After the trouble in the reverse fixture earlier in the season by the brainless individuals that use football as a vehicle to vent their personal issues, a 1-1 draw with O*ford no doubt suited everyone.

Crowd fighting in football is something I’ve never been able to wrap my head around. The glorification in some quarters, not least in tv and film, of so-called football fans arranging tear-ups and chaos in the stands and town centres is a reminder of how far evolution still has to go.

Granted, I rarely entered the stands between the ages of 20 and 33. I was on the pitch. Or the bench. But either side of those years I, like almost every other fan at some point, have seen some fairly unsavoury stuff tumbling down from the terraces.

That said, rarely have I been genuinely scared. But that’s not the point. I coached an 11-year-old on Saturday morning, a Reading season ticket holder, whose dad told me they wouldn’t be going to the Kassam Stadium for the game for safety reasons. Now that’s a really sad state of affairs for everybody concerned.

And in fairness, it’s a decision that is not without sense. The one time where the fans genuinely scared me was when the Portsmouth team bus inched its way through the Southampton fans towards St Mary’s. Google the reasons as to why the two clubs hate each other so much if you must, but let me assure you, it is a hatred that is very much alive at the surface.

It doesn’t matter how big the police escort is, it is impossible to stop the amount of missiles raining down on a team bus if thousands of fans decide that that’s what they want to do. Rocking the team bus from side to side is as intimidating as it is unpleasant, and the dash between the bus doors and the changing room doors is as harrowing as any gauntlet that seaman Francis Lanyon had to run.

Football people in this country tend to sneer towards the continent when it comes to crowd trouble, not least France, where crowd trouble is in danger of becoming the norm again, but we all know that there are issues we need to deal with in our own backyard, especially if it means that 11-year-old kids can’t go to a League One match on their doorstep.

A 1-1 draw against a team in contention for a play-off spot was a decent result for Reading on Saturday.

But, with a number of players going through the exit door recently, it was encouraging – and surprising – to see Arsenal’s Under 21 captain Zane Monlouis join on loan until the end of the season.

Caylan Vickers and Taylan Harris have joined Premier League sides Brighton and Luton, but Reading have secured a player with good pedigree.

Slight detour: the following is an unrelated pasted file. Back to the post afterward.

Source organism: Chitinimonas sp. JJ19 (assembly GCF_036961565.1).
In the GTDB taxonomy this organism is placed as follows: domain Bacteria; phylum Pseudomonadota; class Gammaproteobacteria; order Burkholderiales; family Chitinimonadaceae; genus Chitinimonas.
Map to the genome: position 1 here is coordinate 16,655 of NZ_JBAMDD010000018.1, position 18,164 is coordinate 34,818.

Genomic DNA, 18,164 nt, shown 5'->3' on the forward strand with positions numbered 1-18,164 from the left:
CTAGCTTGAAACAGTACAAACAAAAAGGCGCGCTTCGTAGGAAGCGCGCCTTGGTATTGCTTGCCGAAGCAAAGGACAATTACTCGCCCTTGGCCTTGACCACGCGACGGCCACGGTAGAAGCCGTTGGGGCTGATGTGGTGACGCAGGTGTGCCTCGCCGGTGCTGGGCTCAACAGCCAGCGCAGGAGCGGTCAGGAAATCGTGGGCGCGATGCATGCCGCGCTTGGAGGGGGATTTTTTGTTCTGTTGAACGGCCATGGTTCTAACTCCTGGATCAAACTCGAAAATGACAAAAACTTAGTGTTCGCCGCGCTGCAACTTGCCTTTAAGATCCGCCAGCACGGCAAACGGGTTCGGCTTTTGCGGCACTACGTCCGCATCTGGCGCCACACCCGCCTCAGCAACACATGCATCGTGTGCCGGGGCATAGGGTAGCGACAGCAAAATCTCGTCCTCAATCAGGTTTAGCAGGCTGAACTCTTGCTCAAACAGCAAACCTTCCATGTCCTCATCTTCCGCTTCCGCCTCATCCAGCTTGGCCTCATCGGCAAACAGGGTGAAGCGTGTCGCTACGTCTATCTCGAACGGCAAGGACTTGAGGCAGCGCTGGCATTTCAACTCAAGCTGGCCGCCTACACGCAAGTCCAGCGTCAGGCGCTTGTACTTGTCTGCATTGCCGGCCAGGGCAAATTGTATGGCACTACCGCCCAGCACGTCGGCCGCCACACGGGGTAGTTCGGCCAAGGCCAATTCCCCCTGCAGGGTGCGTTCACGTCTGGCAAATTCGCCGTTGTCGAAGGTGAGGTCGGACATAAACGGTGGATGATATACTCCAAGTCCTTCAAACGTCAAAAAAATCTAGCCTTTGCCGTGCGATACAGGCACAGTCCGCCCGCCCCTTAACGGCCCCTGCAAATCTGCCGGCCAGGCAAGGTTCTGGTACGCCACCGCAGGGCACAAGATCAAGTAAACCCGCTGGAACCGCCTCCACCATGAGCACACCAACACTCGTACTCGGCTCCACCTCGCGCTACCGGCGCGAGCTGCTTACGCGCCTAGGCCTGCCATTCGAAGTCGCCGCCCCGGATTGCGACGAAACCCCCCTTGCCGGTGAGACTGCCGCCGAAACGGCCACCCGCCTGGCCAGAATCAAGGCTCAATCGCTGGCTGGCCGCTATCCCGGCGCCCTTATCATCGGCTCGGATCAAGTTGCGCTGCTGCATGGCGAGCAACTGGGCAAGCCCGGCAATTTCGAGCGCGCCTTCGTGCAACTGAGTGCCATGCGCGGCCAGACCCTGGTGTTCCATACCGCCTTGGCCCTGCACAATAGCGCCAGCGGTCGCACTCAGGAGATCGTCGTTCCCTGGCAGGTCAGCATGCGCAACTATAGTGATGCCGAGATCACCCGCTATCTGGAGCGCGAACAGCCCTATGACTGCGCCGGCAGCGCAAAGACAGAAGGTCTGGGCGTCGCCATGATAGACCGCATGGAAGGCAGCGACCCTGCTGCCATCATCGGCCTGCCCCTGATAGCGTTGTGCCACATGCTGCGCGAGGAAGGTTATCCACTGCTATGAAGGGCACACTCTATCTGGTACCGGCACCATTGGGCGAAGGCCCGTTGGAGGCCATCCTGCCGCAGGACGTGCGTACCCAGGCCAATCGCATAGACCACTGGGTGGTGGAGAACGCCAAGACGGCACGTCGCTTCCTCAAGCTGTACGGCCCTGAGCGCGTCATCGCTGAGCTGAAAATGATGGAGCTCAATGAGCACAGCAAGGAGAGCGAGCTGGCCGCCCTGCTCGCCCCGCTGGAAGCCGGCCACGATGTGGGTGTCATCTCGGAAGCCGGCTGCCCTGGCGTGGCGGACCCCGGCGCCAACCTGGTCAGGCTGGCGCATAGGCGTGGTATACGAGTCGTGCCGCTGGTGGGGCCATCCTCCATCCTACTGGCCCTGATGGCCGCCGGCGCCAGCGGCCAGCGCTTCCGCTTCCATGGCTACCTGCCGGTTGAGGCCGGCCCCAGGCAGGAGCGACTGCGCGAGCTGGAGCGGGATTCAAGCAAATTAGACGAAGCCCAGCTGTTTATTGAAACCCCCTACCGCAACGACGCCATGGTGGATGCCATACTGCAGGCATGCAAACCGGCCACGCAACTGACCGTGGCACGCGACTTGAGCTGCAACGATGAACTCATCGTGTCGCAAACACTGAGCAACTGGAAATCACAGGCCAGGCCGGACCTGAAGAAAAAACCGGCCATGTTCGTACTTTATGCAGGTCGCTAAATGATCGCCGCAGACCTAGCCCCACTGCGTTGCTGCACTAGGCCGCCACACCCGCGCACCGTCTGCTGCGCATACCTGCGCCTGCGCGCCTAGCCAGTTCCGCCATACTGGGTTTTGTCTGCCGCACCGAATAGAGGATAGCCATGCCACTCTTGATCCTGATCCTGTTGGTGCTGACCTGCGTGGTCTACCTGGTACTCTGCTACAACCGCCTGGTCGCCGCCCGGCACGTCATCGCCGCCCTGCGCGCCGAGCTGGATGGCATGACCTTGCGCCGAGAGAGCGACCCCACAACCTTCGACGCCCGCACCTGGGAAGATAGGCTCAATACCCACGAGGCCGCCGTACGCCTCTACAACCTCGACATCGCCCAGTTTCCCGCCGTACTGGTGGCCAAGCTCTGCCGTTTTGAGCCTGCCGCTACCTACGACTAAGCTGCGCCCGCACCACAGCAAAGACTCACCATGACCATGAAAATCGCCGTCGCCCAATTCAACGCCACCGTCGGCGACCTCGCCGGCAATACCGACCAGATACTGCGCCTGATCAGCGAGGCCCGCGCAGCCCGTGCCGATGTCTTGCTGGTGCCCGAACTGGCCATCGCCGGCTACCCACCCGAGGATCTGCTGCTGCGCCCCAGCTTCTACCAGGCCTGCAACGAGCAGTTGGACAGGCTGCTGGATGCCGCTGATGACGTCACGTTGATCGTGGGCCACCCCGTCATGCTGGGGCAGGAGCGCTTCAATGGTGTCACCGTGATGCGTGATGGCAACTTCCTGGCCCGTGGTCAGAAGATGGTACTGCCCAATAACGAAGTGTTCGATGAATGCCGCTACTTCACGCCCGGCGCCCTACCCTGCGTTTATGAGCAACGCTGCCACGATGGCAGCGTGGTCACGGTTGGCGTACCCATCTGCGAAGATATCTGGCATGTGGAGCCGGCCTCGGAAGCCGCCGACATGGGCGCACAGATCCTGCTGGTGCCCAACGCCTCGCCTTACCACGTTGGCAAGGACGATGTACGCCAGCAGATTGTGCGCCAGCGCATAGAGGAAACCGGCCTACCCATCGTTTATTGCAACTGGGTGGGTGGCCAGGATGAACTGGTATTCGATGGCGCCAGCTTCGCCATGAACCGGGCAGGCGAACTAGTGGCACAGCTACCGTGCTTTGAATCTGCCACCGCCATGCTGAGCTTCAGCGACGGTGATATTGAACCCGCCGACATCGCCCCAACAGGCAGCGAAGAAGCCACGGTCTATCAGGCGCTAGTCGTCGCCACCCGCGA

When I heard the news, it took me back to the days of James Harper and Steve Sidwell, who both joined Reading from Arsenal and were key men in our magnificent 106 season.

It’s a completely different situation now of course. The club I played for is in danger of relegation and the owner seems hell-bent on selling our best assets in a fire sale to squeeze as much out of Reading Football Club as he can before selling.

Vickers, Harris, Tom Holmes, Nelson Abbey and Tom McIntyre have all gone. There were even rumours that we could be about to lose Femi Azeez.

It’s worrying. On the one hand, fans are rightly concerned that we are in danger of playing in the fourth tier of English football for the first time in 40 years, but the priority now is to get the club sold and hopefully that will happen before the end of this season.

So, it’s Charlton at home up next – a clash between two clubs who have witnessed a fall from grace and are now at the wrong end of League One.

As Reading were marching towards an eighth-place finish in the club’s first-ever Premier League season, former Royals boss Alan Pardew was overseeing the end of Charlton’s seven-year stay in the Premier League.

How times have changed. Manchester United, Chelsea, Liverpool and Arsenal finished as the Premier League’s top four in 2006-7, Manchester City finished the season six places below Reading in the table, and Portsmouth, Blackburn Rovers and Wigan Athletic were looking forward to another season at English football’s top table.

That highlights how quickly football can change. Whether Reading start next season in League One or League Two, the hope is that we will have a new owner before then and we’ll be a club that is looking forward to a much brighter future.